wow

  • 31 Oct 2013 at 5:11 PM
  • Banks

Maybe Think Twice About Accepting That Deutsche Bank Board Seat

While the U.S. has at last gotten around to maybe kinda sorta prosecuting a few banks for their crisis-era misdeeds, you cannot throw a bank in jail. And no U.S. bankers have been thrown in jail for doing things that, cumulatively, contributed to a situation that led to the expenditure of $1 trillion taxpayer dollars, give or take.

The Germans have chosen a different strategy: They are going to try to put an entire bank’s board of directors in jail. Or at least fine the crap out of them. Read more »

Maria Bartiromo: Tim Geithner apparently flagged the problem 5 years ago. Why didn’t he do more about this? He basically called the Bank of England and said he was worried about the approach in terms of Libor, that they needed to change it. Did he do enough?

Eliot Spitzer: Look I think it would be preemptory to say one way or the other. This is something that needs an awful lot of examination. I think the fact that he knew in ’07, sent a memo in ’08 is only the first layer of inquiry. Did he follow up on it? Libor, as everyone who watches CNBC knows, is the heart and soul, it is the blood stream of the financial system. If anyone is rigging it or playing games with it then you must follow up. Anybody who is in the regulatory position that Tim Geithner was in, in my view the most important bank regulatory position in the world, how do you not follow up and say wait a minute guys what have you done? So it’s unclear, and I hate to use this metaphor perhaps, but was this the sort of memo that was being sent at Penn State where you just kind of brush it aside or was it really an effort to do something?

MB: Oh god.

ES: This bears an awful lot of inquiry. Because it goes to the very real question of whether the NY Fed did not fulfill its fundamental function to ensure the soundest [and] security of the balance sheets of the banks all the way through the period leading up to the crisis. Is this one piece of evidence that runs contrary to that or one piece of evidence that supports it? We don’t know yet.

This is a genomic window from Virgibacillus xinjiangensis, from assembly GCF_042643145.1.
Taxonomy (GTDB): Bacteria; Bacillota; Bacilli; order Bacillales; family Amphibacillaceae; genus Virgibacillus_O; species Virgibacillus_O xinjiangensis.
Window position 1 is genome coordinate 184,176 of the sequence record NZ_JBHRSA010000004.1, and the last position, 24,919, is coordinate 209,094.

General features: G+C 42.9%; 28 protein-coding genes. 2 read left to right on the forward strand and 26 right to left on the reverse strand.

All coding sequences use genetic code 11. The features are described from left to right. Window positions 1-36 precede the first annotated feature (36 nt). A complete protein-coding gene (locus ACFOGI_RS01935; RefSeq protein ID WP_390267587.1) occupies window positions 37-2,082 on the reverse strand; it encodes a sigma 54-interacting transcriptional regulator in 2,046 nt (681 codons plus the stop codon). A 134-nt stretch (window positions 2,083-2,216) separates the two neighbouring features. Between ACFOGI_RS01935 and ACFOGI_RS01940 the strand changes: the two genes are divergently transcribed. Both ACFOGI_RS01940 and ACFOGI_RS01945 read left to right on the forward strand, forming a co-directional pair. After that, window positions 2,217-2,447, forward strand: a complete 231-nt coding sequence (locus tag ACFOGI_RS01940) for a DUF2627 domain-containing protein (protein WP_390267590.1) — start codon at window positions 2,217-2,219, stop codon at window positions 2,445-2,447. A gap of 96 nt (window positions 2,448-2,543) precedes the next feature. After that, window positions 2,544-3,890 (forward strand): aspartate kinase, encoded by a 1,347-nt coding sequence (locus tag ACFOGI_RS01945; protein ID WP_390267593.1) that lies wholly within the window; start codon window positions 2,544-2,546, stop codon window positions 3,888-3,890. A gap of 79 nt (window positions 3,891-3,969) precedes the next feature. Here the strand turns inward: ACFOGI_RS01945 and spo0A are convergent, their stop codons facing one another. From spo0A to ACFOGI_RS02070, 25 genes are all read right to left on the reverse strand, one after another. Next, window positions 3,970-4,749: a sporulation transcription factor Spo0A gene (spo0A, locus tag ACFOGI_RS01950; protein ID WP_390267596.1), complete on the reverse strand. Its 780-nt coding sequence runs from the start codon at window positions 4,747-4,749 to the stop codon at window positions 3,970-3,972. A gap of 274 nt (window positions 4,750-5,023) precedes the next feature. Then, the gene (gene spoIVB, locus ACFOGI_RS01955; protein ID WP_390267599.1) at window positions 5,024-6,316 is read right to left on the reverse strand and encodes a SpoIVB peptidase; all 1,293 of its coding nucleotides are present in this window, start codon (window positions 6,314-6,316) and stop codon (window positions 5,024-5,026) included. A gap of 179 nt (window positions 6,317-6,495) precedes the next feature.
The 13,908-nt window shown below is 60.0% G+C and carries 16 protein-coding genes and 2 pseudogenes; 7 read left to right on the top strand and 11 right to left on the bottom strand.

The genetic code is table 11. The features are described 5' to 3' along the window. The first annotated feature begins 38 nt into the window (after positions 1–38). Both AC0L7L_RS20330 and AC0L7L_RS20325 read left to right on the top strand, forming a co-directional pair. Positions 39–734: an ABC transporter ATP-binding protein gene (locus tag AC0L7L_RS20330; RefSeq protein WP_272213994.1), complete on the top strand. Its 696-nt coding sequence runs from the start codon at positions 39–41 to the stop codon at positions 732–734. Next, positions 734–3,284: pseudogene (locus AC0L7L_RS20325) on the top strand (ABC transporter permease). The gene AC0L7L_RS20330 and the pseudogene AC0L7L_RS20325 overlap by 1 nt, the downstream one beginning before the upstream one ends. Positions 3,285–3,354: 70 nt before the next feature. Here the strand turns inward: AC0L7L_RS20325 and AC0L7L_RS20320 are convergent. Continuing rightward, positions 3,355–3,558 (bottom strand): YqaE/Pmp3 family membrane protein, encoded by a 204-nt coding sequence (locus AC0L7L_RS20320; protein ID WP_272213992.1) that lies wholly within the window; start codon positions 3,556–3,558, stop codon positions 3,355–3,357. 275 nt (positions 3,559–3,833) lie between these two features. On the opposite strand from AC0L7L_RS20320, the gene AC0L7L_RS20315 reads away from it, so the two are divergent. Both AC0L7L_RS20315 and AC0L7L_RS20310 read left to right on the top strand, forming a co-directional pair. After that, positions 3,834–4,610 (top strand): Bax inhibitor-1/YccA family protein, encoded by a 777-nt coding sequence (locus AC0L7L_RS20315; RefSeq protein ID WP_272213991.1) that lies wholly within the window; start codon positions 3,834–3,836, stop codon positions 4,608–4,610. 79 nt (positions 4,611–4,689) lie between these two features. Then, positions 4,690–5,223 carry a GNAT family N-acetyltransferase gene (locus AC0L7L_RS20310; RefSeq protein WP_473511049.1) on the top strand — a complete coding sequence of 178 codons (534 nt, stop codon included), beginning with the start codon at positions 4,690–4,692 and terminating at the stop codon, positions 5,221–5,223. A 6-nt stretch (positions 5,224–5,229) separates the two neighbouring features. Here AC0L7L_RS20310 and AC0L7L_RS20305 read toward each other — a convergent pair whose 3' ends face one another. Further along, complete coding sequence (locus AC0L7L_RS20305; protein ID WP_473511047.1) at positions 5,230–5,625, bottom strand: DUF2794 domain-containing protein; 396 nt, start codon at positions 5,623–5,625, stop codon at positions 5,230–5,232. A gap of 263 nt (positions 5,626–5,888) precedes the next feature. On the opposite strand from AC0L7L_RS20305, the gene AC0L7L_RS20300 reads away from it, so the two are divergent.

MB: What a comparison.

ES: Well let me tell you Maria, unfortunately when you see memos at the top being written like that, you never know, you have to ask the question, what preceded it, what came after it, otherwise you don’t understand the texture of what was being done by that senior person. Read more »

They just got a late start. Evidence of their hard work after the jump and yes, it’s most certainly NOT SAFE FOR WORK, unless you work at a firm where looking at women sans tops is cool.

**Shoveling snow, posing with shovels, same diff no diff. Read more »

  • 06 Jul 2010 at 10:12 AM

Ken Lewis Kind Of Sucks At Nicknaming People

Would’ve thought this would be an area he’d excel, but no. This was the best he could come up with. Read more »

  • 23 Jun 2010 at 12:56 PM
  • MBAs

So This Is Now Happening


Jumping off point question for the group: is this meant to indicate he’s only passed (or maybe just taken and will later find out he failed) Level I?

Update: We’ve spoken with several other conference participants who tell us the slide wasn’t meant to demonstrate how RBC sees President Obama but rather reflect sellers‘ current thoughts on the fear of the White House raising long term capital gains taxes.

RBC said in a statement: “This [slide] is not representative of RBC’s viewpoint. We do not condone this type of behavior; it is unacceptable and runs counter to our values and culture.”
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Said thoughts were apparently shared at the Energy Capital Conference yesterday, by RBC Capital Markets director Craig Lande, via an interesting slide included the firm’s presentation. It seems the Canadians (based in Houston) do not think much of our commander in chief. Participants may have gotten this impression due to the image of Obama depicted as the devil (I don’t know though, maybe it was something else). According to an attendee, “There were a couple hundred people in the room– everyone was shocked. It was really awkward.”